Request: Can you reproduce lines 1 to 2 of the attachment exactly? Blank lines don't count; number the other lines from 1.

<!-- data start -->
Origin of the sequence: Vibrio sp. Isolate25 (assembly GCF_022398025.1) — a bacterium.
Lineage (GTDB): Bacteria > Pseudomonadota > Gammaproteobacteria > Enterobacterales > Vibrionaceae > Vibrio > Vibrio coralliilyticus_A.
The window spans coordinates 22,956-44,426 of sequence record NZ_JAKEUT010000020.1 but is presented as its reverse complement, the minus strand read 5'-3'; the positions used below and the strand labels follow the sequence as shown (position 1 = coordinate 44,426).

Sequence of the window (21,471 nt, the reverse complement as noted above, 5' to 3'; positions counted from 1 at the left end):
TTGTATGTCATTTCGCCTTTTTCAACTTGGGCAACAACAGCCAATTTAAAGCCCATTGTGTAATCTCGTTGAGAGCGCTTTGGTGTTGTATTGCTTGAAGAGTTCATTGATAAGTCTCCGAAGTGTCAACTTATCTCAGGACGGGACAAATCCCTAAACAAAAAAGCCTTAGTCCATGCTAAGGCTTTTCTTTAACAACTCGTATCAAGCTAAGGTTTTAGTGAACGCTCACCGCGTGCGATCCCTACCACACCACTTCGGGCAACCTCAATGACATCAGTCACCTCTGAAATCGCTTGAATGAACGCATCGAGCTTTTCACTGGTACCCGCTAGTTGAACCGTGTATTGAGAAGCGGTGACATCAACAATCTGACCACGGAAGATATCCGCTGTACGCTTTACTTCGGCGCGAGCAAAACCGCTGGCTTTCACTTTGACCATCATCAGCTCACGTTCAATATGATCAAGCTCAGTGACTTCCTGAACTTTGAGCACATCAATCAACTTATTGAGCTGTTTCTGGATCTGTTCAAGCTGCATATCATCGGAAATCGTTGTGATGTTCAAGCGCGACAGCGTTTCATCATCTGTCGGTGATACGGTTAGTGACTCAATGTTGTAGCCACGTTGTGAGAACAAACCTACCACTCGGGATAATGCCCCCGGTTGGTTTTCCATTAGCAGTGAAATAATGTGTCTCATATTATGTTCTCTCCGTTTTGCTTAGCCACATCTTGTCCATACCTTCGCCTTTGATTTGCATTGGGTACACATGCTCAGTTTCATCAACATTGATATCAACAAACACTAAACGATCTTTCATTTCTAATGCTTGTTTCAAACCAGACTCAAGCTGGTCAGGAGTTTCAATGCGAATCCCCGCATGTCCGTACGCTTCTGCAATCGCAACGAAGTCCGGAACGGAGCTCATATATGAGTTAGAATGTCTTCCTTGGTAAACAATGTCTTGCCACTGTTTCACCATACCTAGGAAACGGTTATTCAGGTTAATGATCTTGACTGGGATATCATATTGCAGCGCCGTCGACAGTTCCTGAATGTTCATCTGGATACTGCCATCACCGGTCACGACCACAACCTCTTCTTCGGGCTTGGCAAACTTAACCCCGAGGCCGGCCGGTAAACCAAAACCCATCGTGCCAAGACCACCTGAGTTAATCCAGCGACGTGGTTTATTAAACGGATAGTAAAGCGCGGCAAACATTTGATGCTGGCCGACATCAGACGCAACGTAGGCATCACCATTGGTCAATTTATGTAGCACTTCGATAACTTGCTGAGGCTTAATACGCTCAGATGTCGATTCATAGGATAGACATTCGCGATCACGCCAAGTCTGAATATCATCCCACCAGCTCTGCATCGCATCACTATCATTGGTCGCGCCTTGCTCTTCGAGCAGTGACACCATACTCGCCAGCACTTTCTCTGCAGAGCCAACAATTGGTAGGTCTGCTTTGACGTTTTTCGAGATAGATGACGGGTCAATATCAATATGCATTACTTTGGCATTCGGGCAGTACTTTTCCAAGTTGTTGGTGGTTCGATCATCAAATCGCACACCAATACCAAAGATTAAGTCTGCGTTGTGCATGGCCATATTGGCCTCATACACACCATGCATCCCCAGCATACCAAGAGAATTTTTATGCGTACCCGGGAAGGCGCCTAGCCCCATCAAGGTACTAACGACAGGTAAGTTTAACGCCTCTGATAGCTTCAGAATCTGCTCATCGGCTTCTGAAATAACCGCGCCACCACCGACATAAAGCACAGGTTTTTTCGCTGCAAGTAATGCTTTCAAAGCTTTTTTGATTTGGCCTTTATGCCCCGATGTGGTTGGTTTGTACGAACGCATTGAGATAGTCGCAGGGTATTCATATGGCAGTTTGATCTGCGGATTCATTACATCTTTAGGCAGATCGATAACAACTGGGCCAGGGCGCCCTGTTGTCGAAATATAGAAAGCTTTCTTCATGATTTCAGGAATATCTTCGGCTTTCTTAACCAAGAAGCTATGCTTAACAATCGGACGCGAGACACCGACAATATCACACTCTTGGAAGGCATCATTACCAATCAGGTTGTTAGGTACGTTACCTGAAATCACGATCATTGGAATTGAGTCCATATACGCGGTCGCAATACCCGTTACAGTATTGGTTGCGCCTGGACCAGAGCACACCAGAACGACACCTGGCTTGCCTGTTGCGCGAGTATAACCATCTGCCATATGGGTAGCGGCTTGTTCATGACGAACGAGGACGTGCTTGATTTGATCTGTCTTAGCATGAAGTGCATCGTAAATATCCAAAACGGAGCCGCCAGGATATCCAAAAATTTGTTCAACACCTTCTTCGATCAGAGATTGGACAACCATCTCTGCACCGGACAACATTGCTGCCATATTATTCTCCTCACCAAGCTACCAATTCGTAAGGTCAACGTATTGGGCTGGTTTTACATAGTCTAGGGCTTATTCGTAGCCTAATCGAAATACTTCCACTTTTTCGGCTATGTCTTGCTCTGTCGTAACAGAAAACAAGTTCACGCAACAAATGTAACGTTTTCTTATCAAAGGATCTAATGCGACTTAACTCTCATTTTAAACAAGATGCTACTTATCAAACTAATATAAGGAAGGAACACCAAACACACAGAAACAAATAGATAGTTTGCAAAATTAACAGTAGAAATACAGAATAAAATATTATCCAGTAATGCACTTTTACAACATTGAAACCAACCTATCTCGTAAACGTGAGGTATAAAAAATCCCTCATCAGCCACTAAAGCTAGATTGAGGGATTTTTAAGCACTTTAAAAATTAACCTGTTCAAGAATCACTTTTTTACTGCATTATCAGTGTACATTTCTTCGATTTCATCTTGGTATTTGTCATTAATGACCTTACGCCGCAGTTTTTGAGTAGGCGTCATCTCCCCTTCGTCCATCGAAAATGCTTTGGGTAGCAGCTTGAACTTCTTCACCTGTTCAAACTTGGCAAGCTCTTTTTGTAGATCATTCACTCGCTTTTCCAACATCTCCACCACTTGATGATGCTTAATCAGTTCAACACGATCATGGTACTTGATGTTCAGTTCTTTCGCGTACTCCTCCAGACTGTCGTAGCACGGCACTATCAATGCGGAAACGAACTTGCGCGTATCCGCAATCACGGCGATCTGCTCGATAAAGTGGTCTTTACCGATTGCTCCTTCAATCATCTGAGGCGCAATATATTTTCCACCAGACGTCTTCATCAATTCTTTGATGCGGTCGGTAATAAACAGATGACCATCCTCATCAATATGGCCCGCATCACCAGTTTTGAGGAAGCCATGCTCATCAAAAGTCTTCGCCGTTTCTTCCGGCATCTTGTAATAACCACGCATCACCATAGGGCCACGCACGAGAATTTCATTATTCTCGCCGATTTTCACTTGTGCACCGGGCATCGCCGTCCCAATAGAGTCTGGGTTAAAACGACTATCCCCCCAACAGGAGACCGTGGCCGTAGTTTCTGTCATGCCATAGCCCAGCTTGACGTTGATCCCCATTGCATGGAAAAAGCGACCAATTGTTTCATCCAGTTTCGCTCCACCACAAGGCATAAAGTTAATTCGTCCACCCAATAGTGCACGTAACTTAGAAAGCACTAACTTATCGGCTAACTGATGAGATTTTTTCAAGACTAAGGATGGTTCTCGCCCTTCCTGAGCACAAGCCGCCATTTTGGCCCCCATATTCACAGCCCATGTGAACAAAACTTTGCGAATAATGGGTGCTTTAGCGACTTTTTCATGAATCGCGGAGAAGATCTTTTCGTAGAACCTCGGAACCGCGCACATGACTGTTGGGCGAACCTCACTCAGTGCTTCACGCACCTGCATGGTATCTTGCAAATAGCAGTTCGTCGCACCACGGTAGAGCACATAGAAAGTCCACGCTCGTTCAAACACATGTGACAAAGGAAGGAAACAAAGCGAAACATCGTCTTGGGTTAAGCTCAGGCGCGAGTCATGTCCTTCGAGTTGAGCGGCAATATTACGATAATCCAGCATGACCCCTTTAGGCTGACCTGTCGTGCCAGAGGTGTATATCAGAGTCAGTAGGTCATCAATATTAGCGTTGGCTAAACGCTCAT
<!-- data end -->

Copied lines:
Origin of the sequence: Vibrio sp. Isolate25 (assembly GCF_022398025.1) — a bacterium.
Lineage (GTDB): Bacteria > Pseudomonadota > Gammaproteobacteria > Enterobacterales > Vibrionaceae > Vibrio > Vibrio coralliilyticus_A.